Time was, when some drunk guy in a bar challenged you to elucidate the relationship of photographic technology and the reification of personal experience under the conditions of 21st-century global capitalism, gosh, you couldn’t even get started without plowing through a stack of books by Walter Benjamin, Susan Sontag, and assorted other pointy-heads. Nowadays you just tell him to go take a look at flickr.com, the classy little photo-sharing site all the bloggerati are uploading their visuals to. Or better yet, you whip out your camera phone, snap a shot of the guy, key in a caption, e-mail it to your Flickr account, and tell him to go take a look in a few hours, after friends and strangers from around the world have marked up the image with comments on his haircut, his waist size, and the phenomenology of digital media.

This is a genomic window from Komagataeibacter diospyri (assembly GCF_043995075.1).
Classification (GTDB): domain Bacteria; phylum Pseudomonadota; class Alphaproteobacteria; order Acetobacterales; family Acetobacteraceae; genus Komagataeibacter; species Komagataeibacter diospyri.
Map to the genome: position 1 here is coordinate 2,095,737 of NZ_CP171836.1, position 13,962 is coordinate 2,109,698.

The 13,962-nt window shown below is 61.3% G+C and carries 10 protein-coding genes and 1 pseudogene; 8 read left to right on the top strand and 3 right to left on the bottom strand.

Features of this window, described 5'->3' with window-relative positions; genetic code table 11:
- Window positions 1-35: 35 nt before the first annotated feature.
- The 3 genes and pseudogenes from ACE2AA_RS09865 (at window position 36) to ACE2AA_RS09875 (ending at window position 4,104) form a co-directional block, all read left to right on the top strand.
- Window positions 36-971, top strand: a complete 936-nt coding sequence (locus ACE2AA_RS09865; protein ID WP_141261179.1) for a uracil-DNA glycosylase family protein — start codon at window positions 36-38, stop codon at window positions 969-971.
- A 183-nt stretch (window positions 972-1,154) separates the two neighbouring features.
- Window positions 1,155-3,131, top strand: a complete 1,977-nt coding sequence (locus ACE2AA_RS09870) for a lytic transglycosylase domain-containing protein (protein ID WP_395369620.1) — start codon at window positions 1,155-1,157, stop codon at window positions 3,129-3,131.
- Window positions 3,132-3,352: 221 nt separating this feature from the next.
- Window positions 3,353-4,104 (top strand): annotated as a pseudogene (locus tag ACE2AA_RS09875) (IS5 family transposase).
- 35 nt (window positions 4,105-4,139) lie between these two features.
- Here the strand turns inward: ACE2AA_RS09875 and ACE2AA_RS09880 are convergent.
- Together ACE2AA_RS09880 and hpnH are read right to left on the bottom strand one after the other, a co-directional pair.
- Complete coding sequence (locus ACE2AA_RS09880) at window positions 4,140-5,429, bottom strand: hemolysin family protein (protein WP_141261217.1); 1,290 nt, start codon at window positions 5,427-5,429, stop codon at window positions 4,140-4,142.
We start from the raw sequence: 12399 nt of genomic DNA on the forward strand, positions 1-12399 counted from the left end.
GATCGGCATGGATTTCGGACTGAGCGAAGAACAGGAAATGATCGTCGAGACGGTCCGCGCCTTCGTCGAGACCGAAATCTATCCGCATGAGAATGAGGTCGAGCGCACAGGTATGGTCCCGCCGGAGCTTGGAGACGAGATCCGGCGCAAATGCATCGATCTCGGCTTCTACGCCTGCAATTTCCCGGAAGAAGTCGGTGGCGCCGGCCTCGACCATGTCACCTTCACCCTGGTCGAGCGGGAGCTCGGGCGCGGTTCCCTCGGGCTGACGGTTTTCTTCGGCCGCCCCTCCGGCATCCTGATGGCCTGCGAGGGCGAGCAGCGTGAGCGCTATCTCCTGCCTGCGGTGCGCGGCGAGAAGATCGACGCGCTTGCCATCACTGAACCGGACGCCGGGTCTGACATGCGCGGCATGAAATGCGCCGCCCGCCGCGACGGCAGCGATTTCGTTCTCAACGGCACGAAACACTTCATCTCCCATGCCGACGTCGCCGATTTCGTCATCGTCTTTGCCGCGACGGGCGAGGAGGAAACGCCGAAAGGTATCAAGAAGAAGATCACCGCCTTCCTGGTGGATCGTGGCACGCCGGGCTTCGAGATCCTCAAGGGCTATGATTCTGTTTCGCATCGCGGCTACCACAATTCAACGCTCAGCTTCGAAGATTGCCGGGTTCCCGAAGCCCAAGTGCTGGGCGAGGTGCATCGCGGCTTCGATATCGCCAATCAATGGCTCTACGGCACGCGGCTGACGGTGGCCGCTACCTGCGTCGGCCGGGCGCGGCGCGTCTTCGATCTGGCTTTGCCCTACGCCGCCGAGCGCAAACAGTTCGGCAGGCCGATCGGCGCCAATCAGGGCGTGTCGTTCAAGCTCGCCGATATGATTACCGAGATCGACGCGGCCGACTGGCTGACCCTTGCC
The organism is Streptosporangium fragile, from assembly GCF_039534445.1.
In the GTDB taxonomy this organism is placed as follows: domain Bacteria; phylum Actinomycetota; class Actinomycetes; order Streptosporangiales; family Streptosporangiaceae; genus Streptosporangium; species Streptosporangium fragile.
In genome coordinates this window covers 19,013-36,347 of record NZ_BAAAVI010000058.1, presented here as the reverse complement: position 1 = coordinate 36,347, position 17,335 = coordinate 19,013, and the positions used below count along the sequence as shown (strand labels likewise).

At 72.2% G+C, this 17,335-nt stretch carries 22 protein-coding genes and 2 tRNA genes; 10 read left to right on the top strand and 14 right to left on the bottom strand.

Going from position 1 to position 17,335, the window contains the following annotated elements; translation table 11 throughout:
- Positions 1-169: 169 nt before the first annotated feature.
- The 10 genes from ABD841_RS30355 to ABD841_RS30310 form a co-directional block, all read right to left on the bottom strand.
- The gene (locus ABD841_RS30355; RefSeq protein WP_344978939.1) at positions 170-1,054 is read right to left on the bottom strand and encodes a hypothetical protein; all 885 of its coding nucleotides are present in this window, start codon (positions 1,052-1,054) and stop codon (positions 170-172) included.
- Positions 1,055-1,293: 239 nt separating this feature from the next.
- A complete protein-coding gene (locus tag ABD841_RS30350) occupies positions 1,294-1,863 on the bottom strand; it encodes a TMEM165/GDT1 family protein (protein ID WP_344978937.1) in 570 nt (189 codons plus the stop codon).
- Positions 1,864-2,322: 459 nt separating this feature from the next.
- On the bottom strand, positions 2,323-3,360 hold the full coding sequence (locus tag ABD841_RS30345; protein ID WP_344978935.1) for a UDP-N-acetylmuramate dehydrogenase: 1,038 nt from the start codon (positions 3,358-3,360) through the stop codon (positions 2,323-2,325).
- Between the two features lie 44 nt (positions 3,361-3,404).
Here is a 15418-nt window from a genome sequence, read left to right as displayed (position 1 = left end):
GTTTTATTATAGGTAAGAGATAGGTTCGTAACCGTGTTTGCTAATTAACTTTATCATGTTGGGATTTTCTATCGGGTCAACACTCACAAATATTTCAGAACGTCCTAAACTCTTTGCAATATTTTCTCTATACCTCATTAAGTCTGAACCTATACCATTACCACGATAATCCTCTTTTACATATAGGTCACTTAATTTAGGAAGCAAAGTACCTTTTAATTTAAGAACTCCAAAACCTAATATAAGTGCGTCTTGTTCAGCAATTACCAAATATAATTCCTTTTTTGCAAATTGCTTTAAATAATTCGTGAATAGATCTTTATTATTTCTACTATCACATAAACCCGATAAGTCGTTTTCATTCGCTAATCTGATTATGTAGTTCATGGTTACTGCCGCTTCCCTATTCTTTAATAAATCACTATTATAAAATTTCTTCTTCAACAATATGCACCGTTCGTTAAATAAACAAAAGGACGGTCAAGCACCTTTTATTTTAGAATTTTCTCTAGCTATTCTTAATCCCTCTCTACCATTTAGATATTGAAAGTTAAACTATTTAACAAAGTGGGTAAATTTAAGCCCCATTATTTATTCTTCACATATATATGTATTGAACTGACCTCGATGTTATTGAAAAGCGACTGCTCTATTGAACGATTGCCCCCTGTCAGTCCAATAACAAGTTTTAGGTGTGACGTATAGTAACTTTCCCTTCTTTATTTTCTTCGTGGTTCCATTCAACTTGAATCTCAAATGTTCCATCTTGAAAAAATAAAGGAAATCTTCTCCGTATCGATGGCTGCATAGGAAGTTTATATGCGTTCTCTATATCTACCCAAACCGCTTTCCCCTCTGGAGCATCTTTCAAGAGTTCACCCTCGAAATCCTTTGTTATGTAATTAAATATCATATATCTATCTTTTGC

Flickr didn’t invent online picture sharing, of course, but it was the first such site to recognize itself as much more than a hosting service for personal photo albums. Tricked out with features inspired by the latest fashions in online-software design—post-Friendster social-networking tools, “folksonomy”-friendly image-tagging code—Flickr turned enough industry heads to win itself a $35 million buyout from Yahoo, announced last week. Flickr has also won a devoted following of users hungry to explore the possibilities its Web-centric toolset opens up. It’s a place not just for self-display, but for an emergent visual conversation: One popular thread consists entirely, and with a certain random elegance, of pizzas, manholes, coins, and other circular objects centered squarely in the frame. The “Iraq” tag joins snapshots of anti-war protests and Baghdad patrols in a piquant mix. The frozen moment proliferates here, as it has done increasingly since photography was invented, but never before has its social life been such a party.